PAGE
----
7 Ways to Cope With The First Year After CBAC

7 Ways to Cope With The First Year After CBAC


Posted 2014-09-14 by meggffollow
When your heart is set on VBAC and then you end up having an unwanted CBAC it can take a huge toll on your health, both mental and physical, your self esteem, your relationship, and your ability to care for a new baby as well as other children. So here’s some tips to get you through the first year after an unwanted CBAC.

1) Prioritise physical health and comfort for as long as you need: The most important thing in the early days is that you are as comfortable as possible. If you need medication to help cope with the pain, take it. Treat your body gently, don’t overdo it, rest when / if you can.

A Beautiful Comforter Rest and Heal Image Courtesy of Wikimedia Commons

2) Don’t make any big decisions about your family: Don’t swear off more children or send hubby off for a vasectomy. Conversely, don’t start trying to conceive as soon as possible. There’s no need to rush into decisions about the size of your family until you are good and ready - and when you are grieving for birth you are unlikely to be able to make the best choices anyway.

3) Choose your supporters wisely: Be wary of telling anyone that you are grieving over a lost birth because they might say insensitive things that trigger you. “At least you got a healthy baby” is probably the top offender here, but there’s also such gems as “You’re LUCKY you had a caesarean” and of course the age old “Women in Africa DIE giving birth!” . So unless you can guarantee that the person you’re telling won’t come out with lame placations and pointless distractions which will only trigger you, don’t tell them. Reach out to the women in a birth trauma group either in your community (if you’re lucky enough to have one) or online.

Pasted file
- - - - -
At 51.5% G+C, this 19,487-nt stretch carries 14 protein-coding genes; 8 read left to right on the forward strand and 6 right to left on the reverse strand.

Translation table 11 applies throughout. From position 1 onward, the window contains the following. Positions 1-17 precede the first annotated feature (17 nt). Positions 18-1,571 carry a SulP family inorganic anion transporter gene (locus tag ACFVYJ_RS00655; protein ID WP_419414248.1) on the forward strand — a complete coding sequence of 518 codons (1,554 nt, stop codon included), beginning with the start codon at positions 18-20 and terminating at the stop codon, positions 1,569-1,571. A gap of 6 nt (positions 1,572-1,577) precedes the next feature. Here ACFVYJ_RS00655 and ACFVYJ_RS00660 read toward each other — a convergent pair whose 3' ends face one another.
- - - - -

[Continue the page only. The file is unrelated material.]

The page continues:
4) Have no expectations of how you will feel: In the early days it’s extremely common for women to feel “at peace” with a CBAC. That’s good! It’s some breathing space to adjust to mothering a new baby. It’s extremely common for women to start questioning that as the months go by (month four to six seem to be the worst). Whether you feel ok about it or whether you feel rotten, it’s ok, it’s just how you feel, and there are no wrong or right feelings. Feel what you feel without being critical of yourself, remember that women can not fail at VBAC, and no matter what happened, it’s never your fault .

Good Food to Assist Healing on the Inside And Outside Image Courtesy of Wikimedia Commons

5) Be kind to yourself and your body: Although you may feel as if your body betrayed you, don’t betray your body by being critical of it, or by physically punishing it. Speak to yourself the same way you would speak to a friend with birth trauma, and treat your body the same way you would advise someone else to treat theirs when they were recovering from major surgery. You are a human being, and you deserve kindness.

6) Don’t have a timeline for emotional healing: There’s no rush to heal, and healing is a process of ebb and flow. Some months will be easy and it won’t cross your mind, but then you might have days that you have to take one at a time, days when your mind is a fog and you want to cry. Don’t expect yourself to “just get over it”, and don’t minimise your pain. Although you might feel desperate to overcome your grief and trauma, you can not rush through it, so just be patient, the day will come when you have no need to focus healing energy on it, and in the meantime you are safe with your feelings, even when they seem overwhelming.

7) Managing the First Birthday: Be aware that your baby’s first birthday could raise a range of emotions, from joy, to grief, to confusion, and loneliness. It’s common for women to have flashbacks around the first birthday too. Take time to honour the part of yourself that is troubled, don’t expect yourself to soldier on through it. It’s a good idea to host any birthday parties a week before or after the actual date to give yourself room to process your feelings privately. This is especially true if you have less that sympathetic family members or friends who are likely to attend the party.

So if you find yourself in recovery from an unwanted CBAC, don’t panic. It’s hard emotionally, it’s horrible physically, but you can get through it. You really can! In the long run you are going to be ok, you will find a place in yourself that accepts this as a part of your journey.


Growth and Healing Image Courtesy of Wikimedia Commons

258279 - 2023-07-20 01:20:29


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